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NEW DELHI : India’s defence infrastructure development agency MES (military engineering services), has built two houses in South-Western Air Command, Gandhinagar and Jaisalmer, tapping 3D rapid construction technology from the private sector. The use of 3D printers by the Indian military is, however, not confined to houses alone.

“They are asking us to make bunkers and parking facilities for military vehicles in border areas where traditional construction is challenging due to harsh weather conditions and short supply of labour due to the threat from hostile neighbours," Vidyashankar C, co-founder and chief operating officer, Tvasta Construction, the Chennai-based firm which built the 3D printed structures, said in an interview.

Incubated at the Institute of Technology-Madras, Tvasta, which had raised 3 crore from non-profit organization Habitat for Humanity in October, was one of the first to successfully develop a one-storey 3D printed house that met protocols for traditional houses.

The startup has been working with state-owned Central Building Research Institute and Structural Engineering Research Centre for approvals to ensure that the 3D printed structures are safe to live in.

The 3D printed houses for the Indian Air Force (IAF) were deployed within 35 days, while traditional construction would have taken six months, Vidyashankar said.

The quick turnaround time is a key driver for increasing interest in 3D printing technology, he added.

“Government organizations have shown a lot of interest in the use of 3D printing for the defence and railways sectors," said Swapnil Sansare, founder and chief executive of Mumbai-based 3D printer manufacturer Divide by Zero.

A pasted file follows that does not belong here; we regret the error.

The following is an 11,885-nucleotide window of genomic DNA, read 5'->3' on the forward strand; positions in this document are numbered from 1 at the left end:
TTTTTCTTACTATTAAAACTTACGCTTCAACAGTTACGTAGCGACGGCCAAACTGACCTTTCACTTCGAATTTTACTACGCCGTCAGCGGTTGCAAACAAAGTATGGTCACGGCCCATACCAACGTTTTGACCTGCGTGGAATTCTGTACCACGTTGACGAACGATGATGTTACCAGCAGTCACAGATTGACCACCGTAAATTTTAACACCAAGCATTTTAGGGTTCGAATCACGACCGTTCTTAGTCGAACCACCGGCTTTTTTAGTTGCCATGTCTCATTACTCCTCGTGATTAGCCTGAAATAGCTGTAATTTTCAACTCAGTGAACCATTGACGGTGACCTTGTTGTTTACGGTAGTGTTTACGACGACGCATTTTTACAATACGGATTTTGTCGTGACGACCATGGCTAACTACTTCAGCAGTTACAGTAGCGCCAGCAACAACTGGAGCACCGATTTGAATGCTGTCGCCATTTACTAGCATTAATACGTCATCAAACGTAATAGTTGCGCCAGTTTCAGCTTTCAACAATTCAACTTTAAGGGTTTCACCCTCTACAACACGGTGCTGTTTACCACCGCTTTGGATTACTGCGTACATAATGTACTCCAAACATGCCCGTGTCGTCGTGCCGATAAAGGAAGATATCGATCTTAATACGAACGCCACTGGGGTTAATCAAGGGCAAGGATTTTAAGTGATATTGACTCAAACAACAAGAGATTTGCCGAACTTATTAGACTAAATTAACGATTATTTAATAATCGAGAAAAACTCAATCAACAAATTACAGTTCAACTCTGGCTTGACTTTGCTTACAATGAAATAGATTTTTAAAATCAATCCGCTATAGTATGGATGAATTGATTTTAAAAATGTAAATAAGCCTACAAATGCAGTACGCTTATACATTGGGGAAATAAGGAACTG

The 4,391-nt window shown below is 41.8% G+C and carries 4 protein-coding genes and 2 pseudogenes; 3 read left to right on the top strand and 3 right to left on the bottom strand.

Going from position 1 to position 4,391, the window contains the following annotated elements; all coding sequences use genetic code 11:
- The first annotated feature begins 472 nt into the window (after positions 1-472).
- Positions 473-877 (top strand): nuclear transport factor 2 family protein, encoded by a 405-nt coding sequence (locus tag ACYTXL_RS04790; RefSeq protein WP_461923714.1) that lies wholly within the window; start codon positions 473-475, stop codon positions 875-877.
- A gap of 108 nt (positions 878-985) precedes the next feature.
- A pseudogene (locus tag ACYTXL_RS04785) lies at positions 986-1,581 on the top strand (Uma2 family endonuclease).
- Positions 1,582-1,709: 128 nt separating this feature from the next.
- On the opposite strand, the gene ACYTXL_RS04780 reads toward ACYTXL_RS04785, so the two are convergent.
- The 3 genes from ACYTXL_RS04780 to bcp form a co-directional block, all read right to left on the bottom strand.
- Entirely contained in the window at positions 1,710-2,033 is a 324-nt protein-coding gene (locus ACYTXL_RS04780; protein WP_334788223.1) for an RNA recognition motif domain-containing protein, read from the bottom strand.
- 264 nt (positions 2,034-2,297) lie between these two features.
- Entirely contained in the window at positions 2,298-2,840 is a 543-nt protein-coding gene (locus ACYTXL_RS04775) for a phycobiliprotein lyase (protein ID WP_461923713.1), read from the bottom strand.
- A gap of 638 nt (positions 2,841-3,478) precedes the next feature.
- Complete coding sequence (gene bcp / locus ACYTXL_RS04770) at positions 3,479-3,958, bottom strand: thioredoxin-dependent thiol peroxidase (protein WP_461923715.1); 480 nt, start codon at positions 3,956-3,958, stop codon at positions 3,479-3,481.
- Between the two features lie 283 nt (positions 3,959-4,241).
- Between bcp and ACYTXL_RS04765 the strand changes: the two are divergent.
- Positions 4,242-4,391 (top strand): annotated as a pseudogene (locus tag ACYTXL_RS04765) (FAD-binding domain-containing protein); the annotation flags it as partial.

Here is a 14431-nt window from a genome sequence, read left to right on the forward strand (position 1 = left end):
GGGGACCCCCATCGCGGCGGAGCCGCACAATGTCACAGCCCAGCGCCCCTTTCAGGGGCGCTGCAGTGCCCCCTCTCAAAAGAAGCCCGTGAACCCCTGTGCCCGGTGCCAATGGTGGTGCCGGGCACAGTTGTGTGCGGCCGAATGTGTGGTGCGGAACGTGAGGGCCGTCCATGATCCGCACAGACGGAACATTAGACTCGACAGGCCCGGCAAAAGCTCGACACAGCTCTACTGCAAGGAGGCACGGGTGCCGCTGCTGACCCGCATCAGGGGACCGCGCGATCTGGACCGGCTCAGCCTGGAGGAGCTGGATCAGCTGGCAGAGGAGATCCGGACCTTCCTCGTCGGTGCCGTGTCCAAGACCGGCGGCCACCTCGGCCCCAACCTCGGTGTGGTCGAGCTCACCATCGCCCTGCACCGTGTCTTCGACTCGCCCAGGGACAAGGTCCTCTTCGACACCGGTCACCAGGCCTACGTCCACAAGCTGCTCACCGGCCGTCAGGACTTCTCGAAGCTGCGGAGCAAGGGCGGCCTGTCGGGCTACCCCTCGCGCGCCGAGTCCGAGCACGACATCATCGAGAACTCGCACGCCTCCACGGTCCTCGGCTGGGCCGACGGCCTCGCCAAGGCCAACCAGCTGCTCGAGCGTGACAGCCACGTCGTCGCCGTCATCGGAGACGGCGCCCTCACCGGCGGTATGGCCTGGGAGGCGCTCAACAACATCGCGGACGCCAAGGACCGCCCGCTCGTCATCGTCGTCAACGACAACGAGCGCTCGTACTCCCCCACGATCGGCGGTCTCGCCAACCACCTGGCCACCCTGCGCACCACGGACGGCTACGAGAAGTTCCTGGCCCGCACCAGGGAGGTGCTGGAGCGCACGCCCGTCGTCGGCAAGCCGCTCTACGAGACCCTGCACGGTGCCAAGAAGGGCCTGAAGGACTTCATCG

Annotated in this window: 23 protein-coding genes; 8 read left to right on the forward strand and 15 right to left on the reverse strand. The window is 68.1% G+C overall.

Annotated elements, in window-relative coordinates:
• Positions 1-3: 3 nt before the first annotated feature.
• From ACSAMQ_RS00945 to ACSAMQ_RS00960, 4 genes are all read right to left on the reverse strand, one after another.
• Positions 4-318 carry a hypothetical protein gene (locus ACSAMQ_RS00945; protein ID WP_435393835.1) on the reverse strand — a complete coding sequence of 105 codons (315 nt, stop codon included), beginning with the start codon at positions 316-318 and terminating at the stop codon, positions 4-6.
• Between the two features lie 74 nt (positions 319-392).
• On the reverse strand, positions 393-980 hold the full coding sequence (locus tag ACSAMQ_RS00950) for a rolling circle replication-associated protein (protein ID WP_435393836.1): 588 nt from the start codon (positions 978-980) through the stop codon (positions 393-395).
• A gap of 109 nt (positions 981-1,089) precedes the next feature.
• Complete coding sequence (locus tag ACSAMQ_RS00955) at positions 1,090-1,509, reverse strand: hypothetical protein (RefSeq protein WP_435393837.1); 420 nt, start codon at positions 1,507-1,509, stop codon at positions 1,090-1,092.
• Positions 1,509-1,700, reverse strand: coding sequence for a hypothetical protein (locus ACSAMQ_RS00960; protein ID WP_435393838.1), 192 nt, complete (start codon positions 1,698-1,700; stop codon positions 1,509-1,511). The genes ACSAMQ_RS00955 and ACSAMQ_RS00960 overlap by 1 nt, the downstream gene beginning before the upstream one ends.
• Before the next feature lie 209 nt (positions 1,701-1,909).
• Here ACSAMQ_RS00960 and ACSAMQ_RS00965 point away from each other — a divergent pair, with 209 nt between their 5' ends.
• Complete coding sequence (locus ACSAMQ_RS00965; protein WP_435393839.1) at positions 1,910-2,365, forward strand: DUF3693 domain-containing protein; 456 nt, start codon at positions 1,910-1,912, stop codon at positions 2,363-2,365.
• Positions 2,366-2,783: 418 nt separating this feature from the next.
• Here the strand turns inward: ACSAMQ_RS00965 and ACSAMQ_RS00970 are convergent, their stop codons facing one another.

Discussions are on at many levels to ensure the feasibility and sustainability of the technology to build houses, bunkers and emergency structures, he said.

The company is working with the Defence Research and Development Organisation (DRDO) and the Indian Space Research Organisation (ISRO) on some projects, Sansare said, without disclosing details.

Such 3D printed structures allow greater flexibility in designing.

For instance, the houses built for the IAF by Tvasta are different from the 600-sqft one-bedroom residential unit it had built in IIT Madras campus using 3D printers in April 2021. It was constructed in five days for affordable housing.

However, structures for the armed forces are designed specifically for areas where conditions are hostile. “For the Air Force, we have used a new composite mix and a new design to make it more adaptable to local conditions. The units in Jaisalmer, on the other hand, have a lot of curves to ensure sand deposits are avoided and it does not corrode the material. The material also has anti ultra violet (UV) properties," Vidyashankar said.

The construction of 3D-printed structures is also not labour-intensive. While some parts are printed remotely and then assembled at the site, printers can be set up on-site to print and assemble if required.

Emailed queries to a defence ministry spokesperson on the future deployment of 3D printed houses by armed forces did not elicit any response till press time.

The Indian armed forces are not the only defence organization to explore the use of 3D printed structures.

Last August, the US Army unveiled a 3D-printed 3,800 sqft barrack in Texas that can accommodate 72 people.

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